Now I feel pretty confident about my replacement knees, too. It is supposed to be nice again this coming weekend. I wonder which trails I should try?

Sunday, January 14, 2018

Return of the wayward pants - Update

About three and a half years ago we heard that there was a new resident in town ,about our age, who found herself recently petless. We were heavy on our feline quota and decided we could lighten our burden and help her out at the same time. It was a tough decision, but we decided to let two of our kitties try a different living situation.

Orange Mamalaid and Princess Puffy Pants were chosen after a very analytical process. After three days Mamalaid still hadn't come out of hiding in her new home, but Pants was adapting well to being a spoiled cat with no competition from ten others.

A few days ago I got a call from the woman who adopted her. She has a small active dog now and is about to get another puppy. Puffy Pants can tolerate dogs as long as she is left alone, but if provoked she will cut open an offending nose into three or four equal slices without hesitation. Most dogs learn this quickly, but puppies, not so much.

Saturday afternoon the Cooker and I went to bring her home. She is now purring in my lap as I try to write this which is kind of awkward, but after years of practice and constant editing of typos I can do it. Sort of.

Pants is back with only one new face to get used to since she and the other eight all knew each other before. Still a bit of hissing and growling, but no blood has been drawn, mine or anyone else's. So far. Here she is in all her fluffy glory.   

Welcome home Princess Puffy Pants!

Sunday, January 7, 2018


I am not much of a housekeeper. I have always taken the phrase, "An immaculate house is the sign of a misspent life," seriously. Oh sure, I vacuum weekly, do dishes daily, clean the cat boxes daily, clean cat barf as it happens or as it is discovered, laundry on weekends, but deep cleaning is a rarity. Especially the downstairs office and craft area. We all have levels of tolerance for filth and I really don't know how I compare to the rest of the world. Having animals inside and outside makes me think I can tolerate more of a mess than most, but at some point I can't stand it anymore and have to do something about it. In an ideal world that would be to call a cleaning or housekeeping service. When I have felt wealthier I have actually done that, but usually I don't feel like I can really afford it. Besides I would have to clean the place before a crew came in to keep from being embarrassed about living like this. I get builders magazines at work and the pictures from the latest designs in homes never look like anyone actually lives there. Everything is bare bones. I have seen homes like that, but I couldn't live in one and keep it like that for any length of time. Just too sterile.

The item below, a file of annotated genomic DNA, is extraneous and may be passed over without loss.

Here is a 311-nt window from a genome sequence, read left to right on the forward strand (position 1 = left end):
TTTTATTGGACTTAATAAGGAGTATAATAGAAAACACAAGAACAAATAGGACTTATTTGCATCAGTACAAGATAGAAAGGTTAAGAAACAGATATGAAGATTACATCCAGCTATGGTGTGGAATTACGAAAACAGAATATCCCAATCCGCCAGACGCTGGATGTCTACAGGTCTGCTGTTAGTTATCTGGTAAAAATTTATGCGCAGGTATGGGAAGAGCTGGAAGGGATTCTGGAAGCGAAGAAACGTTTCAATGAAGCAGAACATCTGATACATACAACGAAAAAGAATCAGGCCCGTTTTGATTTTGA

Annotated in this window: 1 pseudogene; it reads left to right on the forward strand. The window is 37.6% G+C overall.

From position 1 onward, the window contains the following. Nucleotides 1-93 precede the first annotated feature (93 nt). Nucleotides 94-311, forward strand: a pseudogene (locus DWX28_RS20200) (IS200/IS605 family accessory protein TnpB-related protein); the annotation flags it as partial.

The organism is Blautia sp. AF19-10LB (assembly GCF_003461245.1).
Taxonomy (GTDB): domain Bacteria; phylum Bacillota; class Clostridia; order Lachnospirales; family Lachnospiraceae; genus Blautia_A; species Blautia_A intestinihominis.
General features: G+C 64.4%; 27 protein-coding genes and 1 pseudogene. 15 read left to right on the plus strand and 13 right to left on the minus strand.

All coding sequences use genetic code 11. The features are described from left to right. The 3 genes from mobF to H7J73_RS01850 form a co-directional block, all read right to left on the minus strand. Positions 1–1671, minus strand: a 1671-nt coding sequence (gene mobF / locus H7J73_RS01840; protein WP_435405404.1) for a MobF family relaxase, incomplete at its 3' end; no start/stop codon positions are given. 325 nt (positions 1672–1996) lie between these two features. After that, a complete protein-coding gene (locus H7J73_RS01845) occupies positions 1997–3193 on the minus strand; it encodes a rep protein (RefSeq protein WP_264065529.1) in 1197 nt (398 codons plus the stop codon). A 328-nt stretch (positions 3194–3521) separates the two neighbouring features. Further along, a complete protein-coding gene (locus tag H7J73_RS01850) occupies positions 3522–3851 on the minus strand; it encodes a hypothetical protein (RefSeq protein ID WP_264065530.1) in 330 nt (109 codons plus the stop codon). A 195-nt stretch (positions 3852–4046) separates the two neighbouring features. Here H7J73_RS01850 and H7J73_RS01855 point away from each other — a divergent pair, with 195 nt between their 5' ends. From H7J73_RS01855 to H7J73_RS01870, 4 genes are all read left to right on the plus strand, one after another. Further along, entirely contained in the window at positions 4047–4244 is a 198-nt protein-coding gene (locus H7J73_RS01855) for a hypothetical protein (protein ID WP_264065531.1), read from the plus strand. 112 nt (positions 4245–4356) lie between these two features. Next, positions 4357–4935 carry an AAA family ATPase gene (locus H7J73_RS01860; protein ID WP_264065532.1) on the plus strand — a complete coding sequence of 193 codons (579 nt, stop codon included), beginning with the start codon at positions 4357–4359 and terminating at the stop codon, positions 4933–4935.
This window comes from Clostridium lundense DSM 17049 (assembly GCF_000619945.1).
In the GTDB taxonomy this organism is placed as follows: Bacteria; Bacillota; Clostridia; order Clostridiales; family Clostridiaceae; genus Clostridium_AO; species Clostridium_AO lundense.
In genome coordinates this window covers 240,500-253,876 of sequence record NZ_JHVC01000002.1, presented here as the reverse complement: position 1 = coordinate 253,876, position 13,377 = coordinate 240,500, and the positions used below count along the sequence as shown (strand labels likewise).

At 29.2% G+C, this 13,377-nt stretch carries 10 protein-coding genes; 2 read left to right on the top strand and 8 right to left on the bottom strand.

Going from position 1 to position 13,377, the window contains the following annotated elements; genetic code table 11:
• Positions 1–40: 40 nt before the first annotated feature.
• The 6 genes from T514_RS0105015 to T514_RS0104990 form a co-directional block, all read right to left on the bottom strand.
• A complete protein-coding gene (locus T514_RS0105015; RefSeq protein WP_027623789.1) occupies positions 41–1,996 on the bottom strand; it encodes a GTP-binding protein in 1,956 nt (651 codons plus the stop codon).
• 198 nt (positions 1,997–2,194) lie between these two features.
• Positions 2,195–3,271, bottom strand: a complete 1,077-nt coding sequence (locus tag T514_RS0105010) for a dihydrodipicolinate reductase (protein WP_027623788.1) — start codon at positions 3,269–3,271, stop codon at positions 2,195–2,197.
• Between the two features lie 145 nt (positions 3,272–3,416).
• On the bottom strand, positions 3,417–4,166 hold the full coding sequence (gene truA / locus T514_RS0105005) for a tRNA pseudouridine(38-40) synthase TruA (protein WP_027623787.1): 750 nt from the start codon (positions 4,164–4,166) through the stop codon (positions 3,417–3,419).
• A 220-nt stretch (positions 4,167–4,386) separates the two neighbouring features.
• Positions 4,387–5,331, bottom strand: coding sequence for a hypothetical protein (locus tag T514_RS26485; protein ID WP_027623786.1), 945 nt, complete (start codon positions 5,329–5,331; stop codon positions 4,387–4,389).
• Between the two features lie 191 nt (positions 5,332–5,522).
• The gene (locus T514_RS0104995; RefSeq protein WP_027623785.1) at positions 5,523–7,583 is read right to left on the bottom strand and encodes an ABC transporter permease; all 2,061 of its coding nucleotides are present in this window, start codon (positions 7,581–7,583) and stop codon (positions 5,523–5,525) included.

The Cooker has an audit coming up for a client (she's a bookkeeper for income) and that happens in the downstairs office area. We knew this was coming up so we started last weekend. Heavy duty dusting and mopping happened last week. To prep for that a lot of stuff had to be moved and gone through. As long as that is happening a lot of "archives" turn up. Old photo albums get dusted off and everything gets taken apart, wiped down, admired, wondered about, and sometimes thrown out. Walls cleaned, paintings dusted, and the trophy walleye even got a fairly detailed cleaning without breaking the fins.